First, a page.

Writing has been the only constant in my life, but we have a Ross and Rachel kind of relationship. I even cheated on writing several times while we were on a break. But when I shunned my writing, cast it aside because I thought it wasn't good enough, it was still there when I came back 4 years later. Then I got knocked up with my writing love novel. (These Friends references doing anything for you?)

I thought I couldn't have a future with writing, but now I realize that isn't the least bit true.

I write now because if I didn't I think I would go clinically insane. But I suppose writers are part of the insane, aren't we? We hear voices of "characters" in our heads. We listen to them, write them down. Sometimes we give into their whims and other times we fight back with the argument that it is best for the story. We love our characters and our stories like they are our children. I think that has a hint of crazy to it. If I didn't write, the characters in my head would literally drive me to insanity. It's an urge, an instinct for me to write. I have to have some sort of creative outlet for my brain, be it writing, drawing, playing the piano, anything, and if I don't I'm absolutely miserable mentally. If I don't write, it really starts to affect my health. True story.

I write because of the way I feel when I read a really good book. And that's what I want to give someone with my writing. Books have changed my life and if I can write something that really touches a person, that really relates to the core of who they are, then I think I'm pretty damn satisfied with myself.

3. Your writing is what I would describe as "brainy and passionate." Have you worked to achieve that voice or is it just a natural style for you?

I'm not quite sure anyone has used those two words in the context of my writing before, but thank you! I'm an incredibly romantic person, but I can't say that I have really worked to achieve this voice. It's just who I am. Despite the funny exterior, those who know me really well, know that I am much more quiet and gentle than I let on. I try to see the beauty in everything. My writing is just a byproduct of that outlook on life.

I didn't have the best upbringing, so when I was free to do as I pleased, I felt like I needed to make the best of things. Why hold back? That same thought process is used for my writing. Why hide the things we really feel, especially if we know it's how others must be feeling as well? The best writing, I think, is the kind that speaks to a reader's heart.

I know this is all a very roundabout way to answer the question. I haven't tried to perfect the voice. I let it come to me. Oddly enough, I think I find my influence not in writing but in other arts, mostly music. I think that music can create such emotions in a person that you have no choice but to act as it dictates to you. When I want to write a particularly emotional scene, I choose my music accordingly. The same goes for dark scenes, scary scenes, happy scenes, etc.

But more importantly, when it comes to finding a voice, I think it's best to write what you want to read. Don't worry about what is popular, or what other writers are doing. Do what comes natural.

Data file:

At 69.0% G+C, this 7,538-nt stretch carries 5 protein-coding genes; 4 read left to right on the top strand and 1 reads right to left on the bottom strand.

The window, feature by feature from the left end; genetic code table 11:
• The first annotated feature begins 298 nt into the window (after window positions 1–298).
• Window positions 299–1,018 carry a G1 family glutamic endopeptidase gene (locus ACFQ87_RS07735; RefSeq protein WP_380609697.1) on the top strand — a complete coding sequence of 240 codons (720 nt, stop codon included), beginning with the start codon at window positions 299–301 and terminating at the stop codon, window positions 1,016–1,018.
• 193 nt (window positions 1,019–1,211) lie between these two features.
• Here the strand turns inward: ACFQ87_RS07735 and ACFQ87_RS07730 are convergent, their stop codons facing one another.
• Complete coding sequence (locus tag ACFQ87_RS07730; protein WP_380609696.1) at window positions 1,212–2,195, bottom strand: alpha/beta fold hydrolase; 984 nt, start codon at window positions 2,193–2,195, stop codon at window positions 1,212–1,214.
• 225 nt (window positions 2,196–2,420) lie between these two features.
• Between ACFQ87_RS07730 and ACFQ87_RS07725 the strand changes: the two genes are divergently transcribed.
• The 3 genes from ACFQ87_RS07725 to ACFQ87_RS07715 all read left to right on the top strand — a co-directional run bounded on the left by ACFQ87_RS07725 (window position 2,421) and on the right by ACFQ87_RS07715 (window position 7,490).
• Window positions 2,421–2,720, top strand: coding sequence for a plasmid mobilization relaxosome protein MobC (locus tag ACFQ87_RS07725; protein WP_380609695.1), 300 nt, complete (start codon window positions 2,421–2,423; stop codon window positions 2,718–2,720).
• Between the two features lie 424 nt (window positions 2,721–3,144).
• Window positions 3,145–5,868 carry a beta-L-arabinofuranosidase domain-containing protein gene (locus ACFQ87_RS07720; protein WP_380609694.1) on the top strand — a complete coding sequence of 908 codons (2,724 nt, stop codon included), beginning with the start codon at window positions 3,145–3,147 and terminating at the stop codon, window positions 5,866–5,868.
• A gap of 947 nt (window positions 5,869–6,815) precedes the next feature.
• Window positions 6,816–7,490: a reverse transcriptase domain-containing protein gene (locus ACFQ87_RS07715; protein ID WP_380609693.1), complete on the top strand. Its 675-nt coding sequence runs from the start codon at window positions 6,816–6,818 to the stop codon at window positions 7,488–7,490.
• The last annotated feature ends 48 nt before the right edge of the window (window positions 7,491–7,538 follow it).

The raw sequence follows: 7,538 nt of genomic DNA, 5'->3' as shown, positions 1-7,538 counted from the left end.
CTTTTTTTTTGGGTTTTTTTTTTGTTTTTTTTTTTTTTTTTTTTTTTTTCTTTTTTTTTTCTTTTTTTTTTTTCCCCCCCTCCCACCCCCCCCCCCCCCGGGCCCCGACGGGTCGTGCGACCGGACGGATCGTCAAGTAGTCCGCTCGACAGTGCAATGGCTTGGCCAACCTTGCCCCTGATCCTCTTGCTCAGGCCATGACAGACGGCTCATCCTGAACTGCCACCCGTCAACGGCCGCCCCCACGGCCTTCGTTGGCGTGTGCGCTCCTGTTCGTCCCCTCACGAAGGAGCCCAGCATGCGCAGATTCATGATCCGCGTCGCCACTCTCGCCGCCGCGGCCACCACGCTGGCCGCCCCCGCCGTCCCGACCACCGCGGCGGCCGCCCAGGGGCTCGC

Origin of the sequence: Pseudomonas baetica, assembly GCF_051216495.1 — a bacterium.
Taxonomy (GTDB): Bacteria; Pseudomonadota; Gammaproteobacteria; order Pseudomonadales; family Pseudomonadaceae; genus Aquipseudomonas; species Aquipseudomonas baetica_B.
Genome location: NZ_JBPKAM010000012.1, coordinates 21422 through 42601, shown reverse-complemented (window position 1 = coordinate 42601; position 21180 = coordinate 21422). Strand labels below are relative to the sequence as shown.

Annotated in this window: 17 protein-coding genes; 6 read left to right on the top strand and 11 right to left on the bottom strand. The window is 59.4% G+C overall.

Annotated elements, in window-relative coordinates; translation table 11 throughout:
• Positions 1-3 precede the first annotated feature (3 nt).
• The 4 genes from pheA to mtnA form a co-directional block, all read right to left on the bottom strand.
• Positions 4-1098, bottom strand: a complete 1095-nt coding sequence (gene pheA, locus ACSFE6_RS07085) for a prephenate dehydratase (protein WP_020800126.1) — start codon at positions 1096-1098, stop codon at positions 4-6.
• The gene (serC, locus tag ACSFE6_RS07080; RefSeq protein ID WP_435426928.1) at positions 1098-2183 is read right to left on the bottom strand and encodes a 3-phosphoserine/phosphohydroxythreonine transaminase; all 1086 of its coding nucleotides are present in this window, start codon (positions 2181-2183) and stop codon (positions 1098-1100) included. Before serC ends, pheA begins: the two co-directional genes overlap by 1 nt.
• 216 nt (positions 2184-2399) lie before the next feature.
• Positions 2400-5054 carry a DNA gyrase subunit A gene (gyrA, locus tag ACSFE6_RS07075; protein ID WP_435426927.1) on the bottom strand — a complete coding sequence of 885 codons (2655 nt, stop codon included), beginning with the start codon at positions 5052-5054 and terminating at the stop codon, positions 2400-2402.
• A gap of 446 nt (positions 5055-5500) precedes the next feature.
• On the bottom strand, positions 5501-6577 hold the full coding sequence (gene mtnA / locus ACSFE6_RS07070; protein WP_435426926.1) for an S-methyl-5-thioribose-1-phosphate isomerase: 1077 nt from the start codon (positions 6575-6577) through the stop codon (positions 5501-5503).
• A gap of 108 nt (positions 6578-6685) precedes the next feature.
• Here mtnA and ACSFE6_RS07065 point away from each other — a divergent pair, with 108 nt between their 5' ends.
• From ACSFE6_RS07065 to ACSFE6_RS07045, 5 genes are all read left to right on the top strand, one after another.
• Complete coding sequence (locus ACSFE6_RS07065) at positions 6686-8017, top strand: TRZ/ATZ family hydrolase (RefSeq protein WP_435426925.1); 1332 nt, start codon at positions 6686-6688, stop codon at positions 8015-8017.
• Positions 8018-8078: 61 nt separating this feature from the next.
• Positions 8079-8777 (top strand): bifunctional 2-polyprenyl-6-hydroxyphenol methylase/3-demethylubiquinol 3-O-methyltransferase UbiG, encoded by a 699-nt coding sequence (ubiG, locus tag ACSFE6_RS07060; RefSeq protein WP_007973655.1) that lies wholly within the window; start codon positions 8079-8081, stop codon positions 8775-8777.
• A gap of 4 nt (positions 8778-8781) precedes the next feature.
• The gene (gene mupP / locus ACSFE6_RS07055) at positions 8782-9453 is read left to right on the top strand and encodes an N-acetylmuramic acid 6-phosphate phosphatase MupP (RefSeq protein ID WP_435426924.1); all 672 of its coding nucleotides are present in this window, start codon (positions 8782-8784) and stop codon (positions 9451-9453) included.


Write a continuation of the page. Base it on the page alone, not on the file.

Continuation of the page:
4. Who are your favorite authors and why do you like them?

I don't really like the term "favorite" because I have so many authors that I like to read. "I could no sooner choose a favorite star in the heavens." Instead I think I'll list off a few of the more influential authors and what qualities make me enjoy them as a reader.

Jane Austen is a classic for me and I always have to use her as an influence for my writing. I mean come on, the woman who brought Darcy and Elizabeth to life deserves a big shout out in my book. But if I'm being honest, it was Pearl S. Buck that got me into reading. The Good Earth truly changed my perspective on what a good book could be, what it could do for a person. I admire JK Rowling for the ease of her writing. It's natural and real. The same goes for Suzanne Collins, author of The Hunger Games trilogy. There's a beauty in the darkness of her writing. She's not afraid to show all. Even if it makes you cringe. Susan Kay, author of Phantom, wrote the first book I literally could not put down. It was the first time I finished a 500 page book in under 12 hours. If I had to pick an author to imitate, she would be it. Even Shakespeare has given me a taste for the romantic and dramatic side of things. Gregory Maguire has a fantastic mind. He can shape well-known stories and fairy tales and warp them into something more real. Well, that and he gave the world Wicked the musical.

I think everything that I have read comes into play for me as a writer. For all writers really. Even if it's a book I hated, it has still influenced how I write. It teaches me to recognize certain styles that maybe aren't as effective for what I need to best present my story.

I also like authors who can create memorable minor characters. I think the plot is driven by the characters with the cameos and if an author is great at incorporating them into the story, it makes the book significantly better, more well-rounded.

I love writers who are able to make me believe what I am reading; writers with conviction. Paulo Coehlo is an incredibly simple writer, but it's so beautiful that it's hard not to fall in love with every word. The Alchemist was actually book that changed my outlook on writing. I attribute reading it to my change in heart about writing novels. When I put the book down, an easy two days after I started reading it, I decided at that moment, I wanted to pursue being a writer.

5. What most attracts you to the life of a writer?